A septic system is a decentralized wastewater treatment system that is commonly used in rural and suburban areas where a centralized (city) sewer system is not available. It is designed to treat household waste water before it is released back into the environment.
The Septic Tank
The basic components of a septic system include a septic tank, a drain field, and a distribution box. The septic tank is a large, watertight container that is buried underground. It is made of concrete, fiberglass, or polyethylene and is designed to separate solid waste from liquid waste. The solid waste settles at the bottom of the tank and is known as sludge, while the liquid waste, known as effluent, flows out of the tank and into the drain field. Lets examine the 3 components to see how a septic system works.
The Drain Field
The drain field is a series of perforated pipes that are buried in the ground. The pipes are surrounded by gravel and covered with soil. The effluent from the septic tank flows into the drain field where it is treated and filtered by the soil. The bacteria and other microorganisms present in the soil help to break down the waste, removing harmful substances and purifying the water.
The Distribution Box
The distribution box is installed between the septic tank and the drain field. It helps to distribute the effluent evenly across the drain field and control the flow of effluent into the drain field.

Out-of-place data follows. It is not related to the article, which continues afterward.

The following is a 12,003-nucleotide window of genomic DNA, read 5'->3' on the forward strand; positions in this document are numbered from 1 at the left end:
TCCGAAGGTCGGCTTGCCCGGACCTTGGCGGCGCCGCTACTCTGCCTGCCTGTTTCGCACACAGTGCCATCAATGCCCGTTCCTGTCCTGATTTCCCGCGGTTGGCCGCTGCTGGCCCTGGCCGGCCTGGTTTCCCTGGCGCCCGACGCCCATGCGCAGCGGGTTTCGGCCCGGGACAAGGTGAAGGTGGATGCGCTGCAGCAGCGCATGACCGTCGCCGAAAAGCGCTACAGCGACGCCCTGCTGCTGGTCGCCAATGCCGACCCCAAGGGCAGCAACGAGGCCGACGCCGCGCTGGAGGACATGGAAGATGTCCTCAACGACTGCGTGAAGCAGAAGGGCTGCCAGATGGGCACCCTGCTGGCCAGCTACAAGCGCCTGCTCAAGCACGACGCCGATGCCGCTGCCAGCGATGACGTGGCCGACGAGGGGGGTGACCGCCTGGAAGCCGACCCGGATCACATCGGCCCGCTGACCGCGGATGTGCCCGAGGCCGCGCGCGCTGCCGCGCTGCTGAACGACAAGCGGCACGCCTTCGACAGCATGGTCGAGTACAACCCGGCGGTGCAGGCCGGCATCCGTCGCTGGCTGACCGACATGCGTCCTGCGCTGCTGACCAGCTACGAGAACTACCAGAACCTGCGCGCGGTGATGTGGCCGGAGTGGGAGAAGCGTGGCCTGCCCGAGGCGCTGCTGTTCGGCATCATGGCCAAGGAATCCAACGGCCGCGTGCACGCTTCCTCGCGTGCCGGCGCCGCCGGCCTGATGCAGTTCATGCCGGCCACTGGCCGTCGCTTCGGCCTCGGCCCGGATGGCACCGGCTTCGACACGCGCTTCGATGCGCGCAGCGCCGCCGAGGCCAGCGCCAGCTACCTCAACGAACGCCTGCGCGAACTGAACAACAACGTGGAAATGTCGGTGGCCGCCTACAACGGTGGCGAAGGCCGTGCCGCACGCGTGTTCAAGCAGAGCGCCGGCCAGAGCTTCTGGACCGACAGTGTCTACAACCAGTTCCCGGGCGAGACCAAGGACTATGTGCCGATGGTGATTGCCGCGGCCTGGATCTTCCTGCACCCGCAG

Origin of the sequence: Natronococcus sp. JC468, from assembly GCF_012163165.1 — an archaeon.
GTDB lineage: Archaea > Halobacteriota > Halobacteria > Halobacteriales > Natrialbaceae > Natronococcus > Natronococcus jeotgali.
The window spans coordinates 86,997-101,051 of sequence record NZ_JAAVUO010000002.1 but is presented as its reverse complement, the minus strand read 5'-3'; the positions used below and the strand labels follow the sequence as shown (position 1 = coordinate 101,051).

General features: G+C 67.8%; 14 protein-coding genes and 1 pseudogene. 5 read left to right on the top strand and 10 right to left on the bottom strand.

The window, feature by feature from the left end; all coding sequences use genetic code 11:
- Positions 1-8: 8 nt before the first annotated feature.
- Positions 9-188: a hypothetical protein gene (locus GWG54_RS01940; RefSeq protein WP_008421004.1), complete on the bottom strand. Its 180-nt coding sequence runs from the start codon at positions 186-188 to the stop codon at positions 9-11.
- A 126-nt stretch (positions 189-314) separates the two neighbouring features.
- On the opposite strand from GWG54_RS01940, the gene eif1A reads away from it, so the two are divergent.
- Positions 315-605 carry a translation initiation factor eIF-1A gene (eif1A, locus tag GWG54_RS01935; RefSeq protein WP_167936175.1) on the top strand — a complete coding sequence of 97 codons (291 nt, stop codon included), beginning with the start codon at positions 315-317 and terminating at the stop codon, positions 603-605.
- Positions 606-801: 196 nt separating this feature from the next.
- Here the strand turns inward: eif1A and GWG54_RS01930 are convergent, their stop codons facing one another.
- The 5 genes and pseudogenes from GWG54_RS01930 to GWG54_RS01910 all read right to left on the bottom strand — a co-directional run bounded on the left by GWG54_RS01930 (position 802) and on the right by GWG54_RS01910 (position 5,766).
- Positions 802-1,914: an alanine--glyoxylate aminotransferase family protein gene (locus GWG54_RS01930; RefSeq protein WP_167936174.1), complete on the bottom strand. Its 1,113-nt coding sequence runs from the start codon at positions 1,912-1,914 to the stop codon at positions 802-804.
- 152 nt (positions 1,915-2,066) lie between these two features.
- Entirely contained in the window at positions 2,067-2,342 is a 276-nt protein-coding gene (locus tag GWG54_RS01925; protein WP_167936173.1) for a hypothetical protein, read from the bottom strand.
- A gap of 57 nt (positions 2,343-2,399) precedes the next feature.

The 3 Stages of Treatment
How a septic system works is in three stages: primary treatment, secondary treatment, and final treatment. During primary treatment, the waste enters the septic tank and the heavier solid waste settles to the bottom while the lighter liquid waste flows out of the tank and into the drain field. This stage helps to remove most of the solids from the waste, reducing the amount of organic material that needs to be treated in the drain field.
During secondary treatment, the effluent from the septic tank flows into the drain field where it is treated and filtered by the soil. The bacteria and other microorganisms present in the soil help to break down the waste, removing harmful substances and purifying the water. The water that has been treated in the drain field is then released into the surrounding soil where it can be absorbed and eventually recharged into the groundwater.
Finally, during final treatment, the water that has been released from the drain field continues to be filtered by the surrounding soil, removing any remaining impurities and pollutants. The water that has been fully treated by the septic system is then recharged into the groundwater where it can be used by plants and animals.
Regular Maintentance is Required
To ensure proper functioning of a septic system, it is important to maintain it regularly. This includes pumping the septic tank every three to five years to remove the accumulated sludge and prevent it from flowing into the drain field and clogging the pipes. It is also important to avoid overloading the system with excessive amounts of waste by reducing water usage, avoiding water-intensive appliances during peak usage times, and avoiding the disposal of non-biodegradable materials into the septic system.
In conclusion, a septic system is a reliable and efficient method of treating and disposing of household waste water in rural or suburban areas where a centralized city sewer system is not available. More information on how a septic system works may be obtained at the EPA. Regular septic maintenance is essential to ensure its proper functioning and prevent environmental damage.